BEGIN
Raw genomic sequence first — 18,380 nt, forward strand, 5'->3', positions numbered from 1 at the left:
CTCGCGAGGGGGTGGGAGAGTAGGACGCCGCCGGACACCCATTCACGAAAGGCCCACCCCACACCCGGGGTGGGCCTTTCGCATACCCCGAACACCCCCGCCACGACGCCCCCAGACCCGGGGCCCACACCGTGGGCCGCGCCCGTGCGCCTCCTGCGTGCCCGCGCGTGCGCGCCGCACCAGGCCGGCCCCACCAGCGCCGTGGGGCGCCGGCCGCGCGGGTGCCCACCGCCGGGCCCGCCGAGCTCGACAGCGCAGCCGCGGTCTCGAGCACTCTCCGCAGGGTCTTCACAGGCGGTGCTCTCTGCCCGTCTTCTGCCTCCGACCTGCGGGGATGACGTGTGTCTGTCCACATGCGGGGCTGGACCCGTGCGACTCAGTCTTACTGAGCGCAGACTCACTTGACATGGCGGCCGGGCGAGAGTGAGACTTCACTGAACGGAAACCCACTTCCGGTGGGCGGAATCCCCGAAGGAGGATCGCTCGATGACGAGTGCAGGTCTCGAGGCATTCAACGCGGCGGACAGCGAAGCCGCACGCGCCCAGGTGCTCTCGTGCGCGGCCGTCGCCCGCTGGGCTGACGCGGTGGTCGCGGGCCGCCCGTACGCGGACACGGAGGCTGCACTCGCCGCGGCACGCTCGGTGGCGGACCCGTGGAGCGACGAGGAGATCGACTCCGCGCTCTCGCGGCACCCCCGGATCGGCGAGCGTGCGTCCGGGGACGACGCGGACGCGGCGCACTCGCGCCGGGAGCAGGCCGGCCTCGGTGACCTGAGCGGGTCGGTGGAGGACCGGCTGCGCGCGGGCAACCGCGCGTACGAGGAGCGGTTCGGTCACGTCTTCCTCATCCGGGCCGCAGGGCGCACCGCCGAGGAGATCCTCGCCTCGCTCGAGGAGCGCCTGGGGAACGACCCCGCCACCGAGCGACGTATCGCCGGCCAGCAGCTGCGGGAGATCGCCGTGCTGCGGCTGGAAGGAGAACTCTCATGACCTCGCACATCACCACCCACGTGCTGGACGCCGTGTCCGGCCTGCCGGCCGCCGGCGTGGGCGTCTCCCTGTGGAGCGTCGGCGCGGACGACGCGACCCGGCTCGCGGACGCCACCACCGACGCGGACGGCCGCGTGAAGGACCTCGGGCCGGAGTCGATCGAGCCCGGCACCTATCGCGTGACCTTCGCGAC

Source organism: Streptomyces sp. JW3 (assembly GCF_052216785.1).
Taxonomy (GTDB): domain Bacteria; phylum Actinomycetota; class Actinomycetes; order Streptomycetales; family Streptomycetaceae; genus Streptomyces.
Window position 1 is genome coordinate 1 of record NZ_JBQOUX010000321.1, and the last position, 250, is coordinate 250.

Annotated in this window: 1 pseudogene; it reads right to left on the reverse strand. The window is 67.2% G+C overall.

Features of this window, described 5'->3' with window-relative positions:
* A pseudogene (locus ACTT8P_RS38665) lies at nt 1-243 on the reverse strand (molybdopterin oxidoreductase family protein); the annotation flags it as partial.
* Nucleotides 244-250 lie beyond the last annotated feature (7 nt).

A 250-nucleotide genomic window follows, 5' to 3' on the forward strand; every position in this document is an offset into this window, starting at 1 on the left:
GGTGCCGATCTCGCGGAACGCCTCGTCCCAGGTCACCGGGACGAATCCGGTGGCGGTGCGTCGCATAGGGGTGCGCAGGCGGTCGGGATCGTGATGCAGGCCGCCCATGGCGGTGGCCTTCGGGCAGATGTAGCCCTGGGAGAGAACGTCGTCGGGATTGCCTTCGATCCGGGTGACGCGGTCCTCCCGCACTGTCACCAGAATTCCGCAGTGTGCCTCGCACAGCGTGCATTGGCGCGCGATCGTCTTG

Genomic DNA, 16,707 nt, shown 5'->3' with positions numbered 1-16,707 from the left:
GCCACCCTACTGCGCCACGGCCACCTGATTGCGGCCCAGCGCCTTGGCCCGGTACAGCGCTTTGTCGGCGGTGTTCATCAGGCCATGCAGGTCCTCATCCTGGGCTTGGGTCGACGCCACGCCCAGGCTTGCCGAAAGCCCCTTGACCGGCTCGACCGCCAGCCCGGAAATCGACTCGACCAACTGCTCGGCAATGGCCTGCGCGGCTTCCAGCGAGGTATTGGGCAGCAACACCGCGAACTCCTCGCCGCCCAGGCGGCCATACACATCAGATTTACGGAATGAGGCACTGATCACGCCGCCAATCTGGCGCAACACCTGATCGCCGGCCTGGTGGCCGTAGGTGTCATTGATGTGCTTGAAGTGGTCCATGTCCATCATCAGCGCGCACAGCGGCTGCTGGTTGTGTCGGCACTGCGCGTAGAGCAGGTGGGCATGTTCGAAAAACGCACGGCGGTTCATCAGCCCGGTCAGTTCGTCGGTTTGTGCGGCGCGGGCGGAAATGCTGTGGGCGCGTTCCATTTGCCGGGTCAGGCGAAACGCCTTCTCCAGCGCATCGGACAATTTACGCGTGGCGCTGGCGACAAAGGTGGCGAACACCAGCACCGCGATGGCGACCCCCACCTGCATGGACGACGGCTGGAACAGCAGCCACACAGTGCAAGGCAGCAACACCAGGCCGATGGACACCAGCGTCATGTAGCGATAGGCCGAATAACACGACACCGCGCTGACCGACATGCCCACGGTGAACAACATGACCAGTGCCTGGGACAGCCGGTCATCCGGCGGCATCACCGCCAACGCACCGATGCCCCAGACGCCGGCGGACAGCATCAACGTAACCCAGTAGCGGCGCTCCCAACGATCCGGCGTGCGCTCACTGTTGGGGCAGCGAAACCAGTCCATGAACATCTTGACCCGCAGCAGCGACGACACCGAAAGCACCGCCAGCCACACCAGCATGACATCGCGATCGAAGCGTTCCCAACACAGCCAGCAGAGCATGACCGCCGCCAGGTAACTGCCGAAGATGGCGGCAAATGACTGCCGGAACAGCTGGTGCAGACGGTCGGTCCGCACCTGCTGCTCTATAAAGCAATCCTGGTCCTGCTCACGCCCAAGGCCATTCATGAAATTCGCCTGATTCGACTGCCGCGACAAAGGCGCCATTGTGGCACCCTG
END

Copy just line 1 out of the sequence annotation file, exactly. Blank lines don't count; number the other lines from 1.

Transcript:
Raw genomic sequence first — 18,380 nt, forward strand, 5'->3', positions numbered from 1 at the left: